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Postby Megaterio Llamas » Sat Nov 03, 2018 4:53 am

This Peterson seems like a sensible fella.

He agrees with me :)

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Postby Megaterio Llamas » Wed Jan 02, 2019 10:55 am

Welcome to the world of President Rand Paul

ttps:// ... 12/27/0f91

By Josh Rogin

December 27, 2018

President’s Trump’s foreign policy follows no firm ideology but is often a combination of his long-held personal views and the influence of whoever currently has his ear. These days, Trump is listening more than ever to Sen. Rand Paul (R-Ky.), who is quietly steering U.S. foreign policy in a new direction.

After Trump’s abrupt decision to withdraw all U.S. troops from Syria — against the advice of his entire national security team — a stunned Washington establishment rushed to blame Turkish President Recep Tayyip Erdogan, who reportedly asked Trump to leave Syria during a Dec. 14 phone call. But Erdogan has made that request for years. What’s changed recently is whom Trump is listening to back home.

Several U.S. officials and people who have spoken directly to Trump since his Syria decision tell me they believe that Paul’s frequent phone conversations with Trump, wholly outside the policy process, are having an outsize influence on the president’s recent foreign policy decisions. The two golf buddies certainly are sounding a lot alike recently.

Paul told CNN on Dec. 23 that he had talked to Trump about Syria and was “very proud of the president.” That night on Twitter, Trump quoted Paul as saying, “It should not be the job of America to replace regimes around the world… The generals still don’t get the mistake.”

[Robert S. Ford: Trump’s Syria decision was essentially correct. Here’s how he can make the most of it.]

Speaking to U.S. troops on Wednesday in Iraq, Trump preached noninterventionism and bragged about denying his own generals six more months to fight the Islamic State inside Syria before withdrawing. “America shouldn’t be doing the fighting for every nation on Earth [and] not being reimbursed,” Trump said. “We’re no longer the suckers, folks.”

Criticizing past U.S. policy at a campaign rally is one thing. The commander in chief telling U.S. soldiers in a war zone that he has lost faith in their generals, and is therefore changing their mission, is another. Trump’s Iraq trip moved U.S. foreign policy one big step in Paul’s direction.

Officials told me that, throughout the national security bureaucracy, everyone is aware that Paul’s voice is one to which the president is paying increasing attention. The existing concern over Paul’s influence on Russia policy has now boiled over with respect to Syria.

Of course, there’s nothing wrong with a senator advising the president on foreign policy. Hawks such as Sen. Tom Cotton (R-Ark.) and Lindsey O. Graham (R-S.C.) do it all the time. But the Trump-Paul bromance is troubling because Trump may be taking Paul’s word over that of his own advisers. Moreover, Paul has a history of pushing false claims and theories, especially with regard to the Middle East.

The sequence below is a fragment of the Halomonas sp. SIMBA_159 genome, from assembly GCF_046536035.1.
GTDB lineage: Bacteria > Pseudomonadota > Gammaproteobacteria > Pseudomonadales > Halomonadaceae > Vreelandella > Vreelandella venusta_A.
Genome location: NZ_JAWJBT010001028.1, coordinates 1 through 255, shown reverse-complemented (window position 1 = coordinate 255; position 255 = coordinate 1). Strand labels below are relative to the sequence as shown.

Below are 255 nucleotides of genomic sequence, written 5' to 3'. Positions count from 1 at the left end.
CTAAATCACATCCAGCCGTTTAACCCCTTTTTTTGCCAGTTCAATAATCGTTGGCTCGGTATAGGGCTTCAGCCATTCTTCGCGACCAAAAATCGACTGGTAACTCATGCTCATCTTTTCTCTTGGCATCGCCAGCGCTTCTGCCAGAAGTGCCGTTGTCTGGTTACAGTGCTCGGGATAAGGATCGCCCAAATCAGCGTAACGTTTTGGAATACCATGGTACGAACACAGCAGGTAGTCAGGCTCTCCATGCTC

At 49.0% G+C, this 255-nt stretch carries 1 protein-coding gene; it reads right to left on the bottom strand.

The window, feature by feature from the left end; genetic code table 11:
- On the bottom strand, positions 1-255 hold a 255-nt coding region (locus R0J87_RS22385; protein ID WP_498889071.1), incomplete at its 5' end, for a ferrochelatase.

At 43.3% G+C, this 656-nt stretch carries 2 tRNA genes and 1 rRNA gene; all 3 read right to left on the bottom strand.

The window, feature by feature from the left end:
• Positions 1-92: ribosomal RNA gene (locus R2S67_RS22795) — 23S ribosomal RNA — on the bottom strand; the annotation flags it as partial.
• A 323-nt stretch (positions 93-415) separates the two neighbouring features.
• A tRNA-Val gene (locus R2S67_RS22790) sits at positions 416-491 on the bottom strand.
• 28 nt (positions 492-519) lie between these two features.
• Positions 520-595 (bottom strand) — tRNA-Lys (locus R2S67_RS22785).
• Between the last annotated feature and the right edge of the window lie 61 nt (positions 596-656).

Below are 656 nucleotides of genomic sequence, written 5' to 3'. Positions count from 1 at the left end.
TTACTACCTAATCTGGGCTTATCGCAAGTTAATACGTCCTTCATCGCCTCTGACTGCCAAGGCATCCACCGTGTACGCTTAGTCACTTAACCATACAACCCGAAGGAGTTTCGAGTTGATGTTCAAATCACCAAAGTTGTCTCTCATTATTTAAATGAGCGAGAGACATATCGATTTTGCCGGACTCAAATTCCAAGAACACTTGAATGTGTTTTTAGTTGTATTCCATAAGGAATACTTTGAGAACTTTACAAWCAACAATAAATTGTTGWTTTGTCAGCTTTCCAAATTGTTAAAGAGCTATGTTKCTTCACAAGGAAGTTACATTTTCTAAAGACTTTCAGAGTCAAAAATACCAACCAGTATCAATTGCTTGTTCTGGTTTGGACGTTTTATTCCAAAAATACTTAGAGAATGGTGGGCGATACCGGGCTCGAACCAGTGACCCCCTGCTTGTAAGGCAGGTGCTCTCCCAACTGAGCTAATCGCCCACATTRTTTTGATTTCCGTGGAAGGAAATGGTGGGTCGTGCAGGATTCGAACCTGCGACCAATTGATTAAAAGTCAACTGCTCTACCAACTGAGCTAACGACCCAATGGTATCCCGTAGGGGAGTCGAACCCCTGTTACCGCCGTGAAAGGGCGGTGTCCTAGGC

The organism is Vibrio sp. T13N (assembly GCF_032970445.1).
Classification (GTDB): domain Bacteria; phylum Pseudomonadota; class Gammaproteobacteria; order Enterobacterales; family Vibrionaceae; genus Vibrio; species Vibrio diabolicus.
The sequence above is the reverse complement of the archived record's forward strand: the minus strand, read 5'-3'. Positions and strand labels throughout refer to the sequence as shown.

Paul regularly says the GOP hawks “created” the Islamic State. In 2015, he apologized for repeating a debunked claim that Sen. John McCain (R-Ariz.) had met with Islamic State members inside Syria. Paul has said the United States could become the “air force for al-Qaeda” in Syria, misrepresenting the cooperation between U.S. and local Syrian forces against the Islamic State. He doubts U.S. intelligence assessments that Bashar al-Assad gassed his own people.

To paraphrase Daniel Patrick Moynihan, Paul is entitled to his own opinions but not his own facts. If a senator the president trusts is feeding him bad information, that’s a huge problem.

Fans of the president’s Syria policy will argue that Trump and Paul are simply responding to the American people’s war weariness after two decades of failed U.S. interventions in the Middle East. But the implications of Trump following Paul on foreign policy extend beyond Syria.

Trump has already decided to slash the U.S. troop presence in Afghanistan, which Paul has long pushed. Is South Korea next? Trump often says he wants to bring U.S. troops there home, too. Paul’s idea is to swap out U.S. soldiers with Chinese troops, which would be a huge blow to U.S. leadership in Asia

Walter Russell Mead wrote this week that Trump is choosing a Jeffersonian foreign policy (Paul) over a Jacksonian foreign policy (Cotton). But that ascribes too much consistency to Trump’s decision-making. The foreign policy Trump touted during his campaign contained elements of both isolationism and internationalism, and he has shown he is capable of both.

In the run-up to 2020, Trump should realize that most Republicans — and most Americans — favor a robust U.S. foreign policy. Most voters recognize that worldwide threats to our country are growing and believe now is a time for American leadership, not American retreat.

In his resignation letter, Defense Secretary Jim Mattis suggested that Trump doesn’t believe in traditional American foreign policy values and therefore should surround himself with advisers who share that view. In fact, Trump has often sought out a diversity of opinions. What he needs are experienced professionals with good information whom he actually trusts.

Trump’s worldview is not predetermined. He’s not a neocon or a hawk or a realist. Right now, he is listening to Paul because Paul is telling him what he wants to hear.

Ideally, Trump will soon realize that adopting Paul’s vision for the future of U.S. foreign policy is not only dangerous for our national security but bad politics as well